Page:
Prime Minister Yingluck Shinawatra vowed to take “ultimate” legal action against those found cheating in the rice pledging scheme. Meeting with provincial governors nationwide on Wednesday, she said the rice subsidy programme was aimed at elevating farmers’ quality of life and it could not be said if it was a losing or profitable scheme.
She instructed provincial governors to urgently explain the rice policy to the people in the wake of conflicting information perceived by the Thai public, allegations of corruption and public concern regarding the government’s overspending.
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Several points worth mentioning:
- U.S. rice supplies continue to dwindle and confidence in the USDA’s numbers is also dwindling. The industry says prices should have been higher earlier in the year to better ration demand and now domestic users and exporters are struggling to cover commitments.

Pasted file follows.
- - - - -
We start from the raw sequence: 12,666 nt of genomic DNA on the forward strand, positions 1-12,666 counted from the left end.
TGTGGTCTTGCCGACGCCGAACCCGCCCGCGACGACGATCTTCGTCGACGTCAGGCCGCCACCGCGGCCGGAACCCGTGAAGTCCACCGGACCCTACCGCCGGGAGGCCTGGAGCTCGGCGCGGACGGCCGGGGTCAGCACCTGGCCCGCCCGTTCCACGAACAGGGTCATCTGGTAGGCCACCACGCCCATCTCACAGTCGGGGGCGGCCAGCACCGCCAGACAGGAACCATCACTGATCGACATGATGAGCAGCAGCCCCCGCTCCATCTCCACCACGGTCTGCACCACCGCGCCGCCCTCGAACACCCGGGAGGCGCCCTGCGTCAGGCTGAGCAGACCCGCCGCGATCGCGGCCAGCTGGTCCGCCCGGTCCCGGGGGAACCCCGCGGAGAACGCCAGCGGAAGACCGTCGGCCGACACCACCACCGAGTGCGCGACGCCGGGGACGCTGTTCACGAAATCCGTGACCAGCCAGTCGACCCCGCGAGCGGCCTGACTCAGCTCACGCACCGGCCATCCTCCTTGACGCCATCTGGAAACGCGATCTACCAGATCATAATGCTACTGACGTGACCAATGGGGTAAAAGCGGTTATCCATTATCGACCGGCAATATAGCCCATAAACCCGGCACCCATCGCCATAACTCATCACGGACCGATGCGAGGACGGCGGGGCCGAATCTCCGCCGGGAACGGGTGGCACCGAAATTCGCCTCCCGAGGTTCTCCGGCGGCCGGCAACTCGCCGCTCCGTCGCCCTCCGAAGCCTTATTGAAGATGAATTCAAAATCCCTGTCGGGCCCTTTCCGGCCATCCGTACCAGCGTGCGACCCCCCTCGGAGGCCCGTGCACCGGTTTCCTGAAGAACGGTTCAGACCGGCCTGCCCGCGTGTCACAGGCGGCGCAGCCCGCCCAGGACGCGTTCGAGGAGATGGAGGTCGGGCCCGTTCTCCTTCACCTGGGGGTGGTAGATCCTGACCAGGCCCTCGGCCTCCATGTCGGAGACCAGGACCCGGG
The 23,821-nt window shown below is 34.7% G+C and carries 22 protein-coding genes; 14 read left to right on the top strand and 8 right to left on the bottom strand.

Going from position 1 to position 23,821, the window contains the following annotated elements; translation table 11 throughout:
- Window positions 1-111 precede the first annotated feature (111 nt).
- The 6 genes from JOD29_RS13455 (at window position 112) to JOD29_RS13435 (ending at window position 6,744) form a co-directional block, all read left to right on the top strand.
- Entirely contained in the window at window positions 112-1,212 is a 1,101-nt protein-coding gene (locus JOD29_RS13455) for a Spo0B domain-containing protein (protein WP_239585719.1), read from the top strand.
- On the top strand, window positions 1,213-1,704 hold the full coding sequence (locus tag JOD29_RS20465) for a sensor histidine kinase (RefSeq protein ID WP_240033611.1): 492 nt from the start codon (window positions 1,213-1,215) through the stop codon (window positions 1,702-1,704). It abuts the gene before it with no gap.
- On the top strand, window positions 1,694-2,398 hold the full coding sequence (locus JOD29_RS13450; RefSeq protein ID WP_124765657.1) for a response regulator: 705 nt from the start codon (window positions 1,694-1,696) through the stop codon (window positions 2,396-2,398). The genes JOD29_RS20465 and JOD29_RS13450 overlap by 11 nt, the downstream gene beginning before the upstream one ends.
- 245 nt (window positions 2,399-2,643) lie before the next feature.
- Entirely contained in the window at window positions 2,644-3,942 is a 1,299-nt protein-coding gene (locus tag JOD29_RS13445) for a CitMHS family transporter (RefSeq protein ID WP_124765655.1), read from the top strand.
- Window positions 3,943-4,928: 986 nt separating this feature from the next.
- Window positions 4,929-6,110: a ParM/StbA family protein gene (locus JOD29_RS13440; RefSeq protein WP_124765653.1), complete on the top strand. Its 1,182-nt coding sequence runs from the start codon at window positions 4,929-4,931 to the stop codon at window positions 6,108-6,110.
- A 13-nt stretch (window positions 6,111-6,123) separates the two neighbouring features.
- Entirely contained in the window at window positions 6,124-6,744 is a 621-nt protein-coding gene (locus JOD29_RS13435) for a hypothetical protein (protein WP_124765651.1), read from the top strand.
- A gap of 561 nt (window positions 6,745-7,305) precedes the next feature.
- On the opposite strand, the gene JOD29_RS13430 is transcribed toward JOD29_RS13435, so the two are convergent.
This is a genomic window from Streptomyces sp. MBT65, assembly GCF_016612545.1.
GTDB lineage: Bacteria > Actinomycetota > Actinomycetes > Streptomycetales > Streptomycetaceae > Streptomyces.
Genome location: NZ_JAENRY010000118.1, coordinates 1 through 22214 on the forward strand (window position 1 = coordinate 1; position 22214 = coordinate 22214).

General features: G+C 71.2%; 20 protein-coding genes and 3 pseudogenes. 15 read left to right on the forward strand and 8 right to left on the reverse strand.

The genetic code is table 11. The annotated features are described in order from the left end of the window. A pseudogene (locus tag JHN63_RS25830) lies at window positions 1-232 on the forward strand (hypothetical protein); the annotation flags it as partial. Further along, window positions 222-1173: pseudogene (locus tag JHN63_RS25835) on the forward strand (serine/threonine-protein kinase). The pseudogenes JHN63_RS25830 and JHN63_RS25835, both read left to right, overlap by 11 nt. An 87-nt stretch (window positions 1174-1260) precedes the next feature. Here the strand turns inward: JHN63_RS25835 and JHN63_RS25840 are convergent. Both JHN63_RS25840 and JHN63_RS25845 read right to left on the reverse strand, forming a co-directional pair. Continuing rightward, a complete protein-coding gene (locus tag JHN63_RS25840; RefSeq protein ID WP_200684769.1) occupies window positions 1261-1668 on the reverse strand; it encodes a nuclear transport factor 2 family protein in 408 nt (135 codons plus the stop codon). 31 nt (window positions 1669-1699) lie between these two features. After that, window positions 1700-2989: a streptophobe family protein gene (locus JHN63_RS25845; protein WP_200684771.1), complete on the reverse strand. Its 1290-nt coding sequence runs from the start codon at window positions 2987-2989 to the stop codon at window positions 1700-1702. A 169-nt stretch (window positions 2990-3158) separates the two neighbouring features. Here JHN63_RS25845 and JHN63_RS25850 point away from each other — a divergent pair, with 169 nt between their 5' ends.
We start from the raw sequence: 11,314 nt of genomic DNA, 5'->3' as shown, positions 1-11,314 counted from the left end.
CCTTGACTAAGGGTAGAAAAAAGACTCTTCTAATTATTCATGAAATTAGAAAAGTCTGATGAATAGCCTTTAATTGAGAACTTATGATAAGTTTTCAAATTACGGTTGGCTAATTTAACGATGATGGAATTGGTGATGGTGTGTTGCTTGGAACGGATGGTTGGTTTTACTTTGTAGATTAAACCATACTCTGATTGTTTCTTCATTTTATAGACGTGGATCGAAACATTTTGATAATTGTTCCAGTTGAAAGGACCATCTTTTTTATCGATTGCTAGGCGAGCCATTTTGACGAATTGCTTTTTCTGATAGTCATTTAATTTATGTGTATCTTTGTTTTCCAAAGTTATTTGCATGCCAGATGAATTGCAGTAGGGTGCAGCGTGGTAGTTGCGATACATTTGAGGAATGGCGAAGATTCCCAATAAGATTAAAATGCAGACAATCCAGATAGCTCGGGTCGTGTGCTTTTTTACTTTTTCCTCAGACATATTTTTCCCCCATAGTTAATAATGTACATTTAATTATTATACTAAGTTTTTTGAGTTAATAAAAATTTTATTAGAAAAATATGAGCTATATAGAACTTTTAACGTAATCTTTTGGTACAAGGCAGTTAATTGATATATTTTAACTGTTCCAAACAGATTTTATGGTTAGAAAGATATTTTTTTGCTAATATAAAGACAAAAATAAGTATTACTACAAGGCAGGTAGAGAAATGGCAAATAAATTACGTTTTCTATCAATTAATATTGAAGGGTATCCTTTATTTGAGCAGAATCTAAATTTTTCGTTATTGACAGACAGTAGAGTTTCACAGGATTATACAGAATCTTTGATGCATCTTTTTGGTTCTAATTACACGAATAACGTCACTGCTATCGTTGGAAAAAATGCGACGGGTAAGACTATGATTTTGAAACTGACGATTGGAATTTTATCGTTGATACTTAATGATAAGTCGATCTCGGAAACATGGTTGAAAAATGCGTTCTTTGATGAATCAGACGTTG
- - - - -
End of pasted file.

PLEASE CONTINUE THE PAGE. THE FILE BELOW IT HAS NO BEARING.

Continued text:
- Global financial markets look troublesome. At some point the U.S. Federal Reserve will hike interest rates which may strengthen the U.S. dollar and potentially reduce capital available for investment. The World Bank cut its global growth outlook to 2.2% growth this year from 2.4% citing slower emerging market growth. Europe’s debt crisis may worse due to demographics. Europe is seeing waves of migration on a not witnessed since the 1800s due to high unemployment and few opportunities. Confidence in Japan’s ability to reflate its economy and reignite growth is faltering.
- Indonesia, Philippines, and Malaysia – historically big rice importers – are still mostly absent from the market.
- Vietnam has shipped about 2.86 million tons January- June 6, about the same pace as last year. Vietnam rice quotes continue to bump along a 2-year low with locals saying more price declines are likely.